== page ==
"He makes it really easy on you as a coach because he has tremendous football instincts," Michigan tight ends coach Jay Harbaugh said. "Things come really naturally to him. He doesn't have to see things too many times. He has a good sense for how things should look and feel, and he's a tough, physical guy."
To be eligible for the award, a student-athlete must be in his final year of eligibility, hold at least a 3.2 grade-point average and "have outstanding football ability as a first team player or significant contributor and have demonstrated strong leadership and citizenship."
"That was one of those plays that was real contact courage," Harbaugh said of Chesson’s block. "He just went and made a real, hearty block. I was happy to see that. Darboh is doing the same thing, and Ways is doing the same thing at a higher level than most receivers you’re ever going to find."
"The Wildcats' endzone might as well be the moon; sure it is possible to go there, and it's been done in the past, but opposing teams are wondering if they have the manpower and the short-sleeved white button-down shirts to engineer a way there and how are they going to convince the government to give them the resources to try in this economy."
Today's recruiting roundup welcomes Jack Wangler, previews Michigan's signing day (spoiler: there's not much to preview), covers the latest in the 2014 class, and more.
Hello: Jack Wangler
Over the weekend, Michigan picked up a preferred walk-on in Warren (MI) De La Salle WR Jack Wangler, son of former Wolverine QB John Wangler and high school teammate of Shane Morris. Wangler didn't have any major college offers but did hold interest from a handful of MAC and Ivy League schools—the lure of following in his father's footsteps won out in the end:
"I can't wait to carry on the Wangler name at Michigan," he said. "Before I made it public, I was sure to call my dad and let him know what I had decided to do. He was definitely excited. Being around Michigan my entire life and experiencing it so much the past couple seasons really made it an easy choice. My dad said my years at Michigan will end up being the best four or five years of my life. I know they were for him."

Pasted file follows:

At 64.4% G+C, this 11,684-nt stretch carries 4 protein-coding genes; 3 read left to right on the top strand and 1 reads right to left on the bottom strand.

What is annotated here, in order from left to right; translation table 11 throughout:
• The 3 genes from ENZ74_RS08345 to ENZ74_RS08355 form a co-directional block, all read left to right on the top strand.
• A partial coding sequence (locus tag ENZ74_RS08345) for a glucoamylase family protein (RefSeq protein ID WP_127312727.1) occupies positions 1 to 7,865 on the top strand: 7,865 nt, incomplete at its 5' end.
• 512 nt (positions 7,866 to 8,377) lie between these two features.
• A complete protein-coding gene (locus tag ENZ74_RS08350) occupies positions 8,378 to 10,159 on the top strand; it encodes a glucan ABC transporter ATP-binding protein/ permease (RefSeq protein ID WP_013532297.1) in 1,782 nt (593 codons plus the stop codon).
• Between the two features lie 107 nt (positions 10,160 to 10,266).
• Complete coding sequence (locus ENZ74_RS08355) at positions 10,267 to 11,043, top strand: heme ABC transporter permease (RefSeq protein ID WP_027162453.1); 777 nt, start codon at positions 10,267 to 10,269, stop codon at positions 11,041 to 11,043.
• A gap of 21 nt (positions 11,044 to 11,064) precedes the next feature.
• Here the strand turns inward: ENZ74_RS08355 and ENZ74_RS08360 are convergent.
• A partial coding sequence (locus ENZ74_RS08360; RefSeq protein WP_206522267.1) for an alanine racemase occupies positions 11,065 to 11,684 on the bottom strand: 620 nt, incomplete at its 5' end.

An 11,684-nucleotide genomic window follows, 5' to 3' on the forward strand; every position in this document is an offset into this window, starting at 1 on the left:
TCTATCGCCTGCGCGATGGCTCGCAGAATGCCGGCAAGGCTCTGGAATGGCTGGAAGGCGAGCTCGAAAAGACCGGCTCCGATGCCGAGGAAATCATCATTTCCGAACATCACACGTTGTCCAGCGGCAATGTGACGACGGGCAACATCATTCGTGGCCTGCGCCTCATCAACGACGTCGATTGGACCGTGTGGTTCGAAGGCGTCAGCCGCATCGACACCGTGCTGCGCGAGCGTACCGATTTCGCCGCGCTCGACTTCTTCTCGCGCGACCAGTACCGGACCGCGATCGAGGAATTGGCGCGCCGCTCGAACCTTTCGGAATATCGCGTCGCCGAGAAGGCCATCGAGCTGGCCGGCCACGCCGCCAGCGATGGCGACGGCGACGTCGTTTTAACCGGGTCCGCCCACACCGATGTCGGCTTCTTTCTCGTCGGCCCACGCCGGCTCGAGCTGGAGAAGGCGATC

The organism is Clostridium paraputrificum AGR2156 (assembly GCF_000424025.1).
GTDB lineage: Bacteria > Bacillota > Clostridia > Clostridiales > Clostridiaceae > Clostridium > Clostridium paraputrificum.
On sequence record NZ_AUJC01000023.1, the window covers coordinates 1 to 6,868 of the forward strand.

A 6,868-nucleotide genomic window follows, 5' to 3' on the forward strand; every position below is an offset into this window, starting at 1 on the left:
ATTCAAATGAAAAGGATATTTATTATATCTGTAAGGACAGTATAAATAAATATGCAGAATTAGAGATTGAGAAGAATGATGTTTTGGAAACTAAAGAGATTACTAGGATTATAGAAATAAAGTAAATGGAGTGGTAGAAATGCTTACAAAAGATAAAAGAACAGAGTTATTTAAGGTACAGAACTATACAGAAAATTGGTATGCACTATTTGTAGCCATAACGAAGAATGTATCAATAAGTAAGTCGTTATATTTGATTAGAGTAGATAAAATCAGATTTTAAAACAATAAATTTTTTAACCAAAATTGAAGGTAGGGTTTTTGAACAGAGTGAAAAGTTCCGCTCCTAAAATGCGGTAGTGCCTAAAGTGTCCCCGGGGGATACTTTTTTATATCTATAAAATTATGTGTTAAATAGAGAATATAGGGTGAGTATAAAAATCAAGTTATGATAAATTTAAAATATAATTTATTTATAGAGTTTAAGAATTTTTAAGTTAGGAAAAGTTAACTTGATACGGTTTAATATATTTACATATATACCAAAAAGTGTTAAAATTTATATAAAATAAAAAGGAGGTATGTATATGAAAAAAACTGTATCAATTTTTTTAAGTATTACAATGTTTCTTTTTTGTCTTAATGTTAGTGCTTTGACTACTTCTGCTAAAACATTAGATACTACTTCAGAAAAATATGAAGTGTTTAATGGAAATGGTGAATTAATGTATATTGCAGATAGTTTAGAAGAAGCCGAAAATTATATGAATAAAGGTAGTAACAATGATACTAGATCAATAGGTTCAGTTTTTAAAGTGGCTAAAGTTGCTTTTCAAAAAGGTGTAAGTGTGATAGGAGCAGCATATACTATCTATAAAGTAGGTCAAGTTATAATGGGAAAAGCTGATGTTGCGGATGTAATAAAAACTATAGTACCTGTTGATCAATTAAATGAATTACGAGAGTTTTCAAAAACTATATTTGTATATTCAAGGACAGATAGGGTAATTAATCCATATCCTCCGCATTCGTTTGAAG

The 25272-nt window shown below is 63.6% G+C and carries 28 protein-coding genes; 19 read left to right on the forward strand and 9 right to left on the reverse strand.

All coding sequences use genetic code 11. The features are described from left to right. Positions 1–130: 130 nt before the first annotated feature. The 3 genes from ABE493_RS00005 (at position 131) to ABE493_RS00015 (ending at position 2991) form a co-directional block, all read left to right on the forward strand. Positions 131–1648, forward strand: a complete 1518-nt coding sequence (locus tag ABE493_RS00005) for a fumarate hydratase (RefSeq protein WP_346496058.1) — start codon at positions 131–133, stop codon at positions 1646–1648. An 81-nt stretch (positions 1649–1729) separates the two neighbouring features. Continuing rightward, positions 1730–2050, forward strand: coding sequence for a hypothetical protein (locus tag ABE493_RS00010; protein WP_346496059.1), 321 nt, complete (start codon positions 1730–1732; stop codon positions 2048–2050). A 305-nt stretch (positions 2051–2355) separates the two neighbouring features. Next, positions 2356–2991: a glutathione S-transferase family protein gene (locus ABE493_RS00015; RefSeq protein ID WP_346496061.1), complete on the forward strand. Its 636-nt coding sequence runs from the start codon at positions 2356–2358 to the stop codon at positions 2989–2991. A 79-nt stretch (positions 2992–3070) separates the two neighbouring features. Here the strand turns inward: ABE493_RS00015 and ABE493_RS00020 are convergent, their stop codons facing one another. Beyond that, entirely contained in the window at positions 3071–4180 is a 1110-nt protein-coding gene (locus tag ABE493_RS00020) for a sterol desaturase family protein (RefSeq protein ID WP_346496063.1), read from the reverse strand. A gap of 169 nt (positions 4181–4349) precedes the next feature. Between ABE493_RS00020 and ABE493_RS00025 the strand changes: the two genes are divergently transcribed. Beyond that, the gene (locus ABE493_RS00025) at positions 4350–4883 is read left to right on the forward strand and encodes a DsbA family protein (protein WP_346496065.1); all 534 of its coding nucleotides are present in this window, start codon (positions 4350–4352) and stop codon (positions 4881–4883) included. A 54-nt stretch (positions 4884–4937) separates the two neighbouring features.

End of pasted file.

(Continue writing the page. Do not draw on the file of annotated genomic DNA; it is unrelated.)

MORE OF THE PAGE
While Wangler isn't a high-profile recruit—he's only ranked on Scout, where he's a two-star—he's impressed on the camp scene. Scout's Allen Trieu named him one of the emerging prospects at last April's Adidas Invitational:
Wangler had a good showing, first running a 4.58 in the forty yard dash and then catching everything thrown at him for the rest of the day. He has good ball skills and went up over top of a couple defenders to grab some passes and he's a kid who knows how to create separation.
Wangler has put a lot of work in this off-season with his Maximum Exposure teams, going head-to-head against some of the top defensive backs in the country. Wangler is always going to be a possession receiver; but his speed is coming along, and he has been timed as low as the 4.5 range for the 40-yard dash. The 6-foot-2, 190-pound Wangler is a physical receiver and a technician when it comes to route-running.
As a guy who won't take up a scholarship slot, Wangler has some upside—he's got decent size, route-running, and hands, not to mention strong familiarity with Michigan's quarterback of the future. If there's a position group where a walk-on with a niche—in this case, sure-handed possession receiver—could work their way onto the field in the next few years, it's at receiver.
[Hit THE JUMP for your very brief signing day primer, news on the 2014 QB situation, new offers, and more.]
Signing Day 2013: Like 2012, Minus The Part When Things Happened (Let's Hope)
With Derrick Green in the fold and Durham Smythe off to Notre Dame, there's little in the way of signing day intrigue for Michigan recruitniks; barring a last-minute offer, the Wolverines have the 2013 class wrapped up, and unlike last year there isn't an obvious Norfleet-type to snatch away from the Cincinnatis of the world. Michigan's best-case scenario is that Wednesday comes and goes with little more action than 27 successfully received faxes.*
I say that's the best-case because there's still some uncertainly surrounding Henry Poggi and Alabama. The signs still point to Michigan, in large part because the Tide don't have room for Poggi unless they get some late decommits; Mike Farrell posted on the Rivals board that he expects Poggi still ends up in Ann Arbor, with his only trepidation coming from the Poggi clan's complete silence on the matter ($). It seems like Poggi will stick with Michigan in the end, but if there's going to be a recruit who makes a late switch, it's him.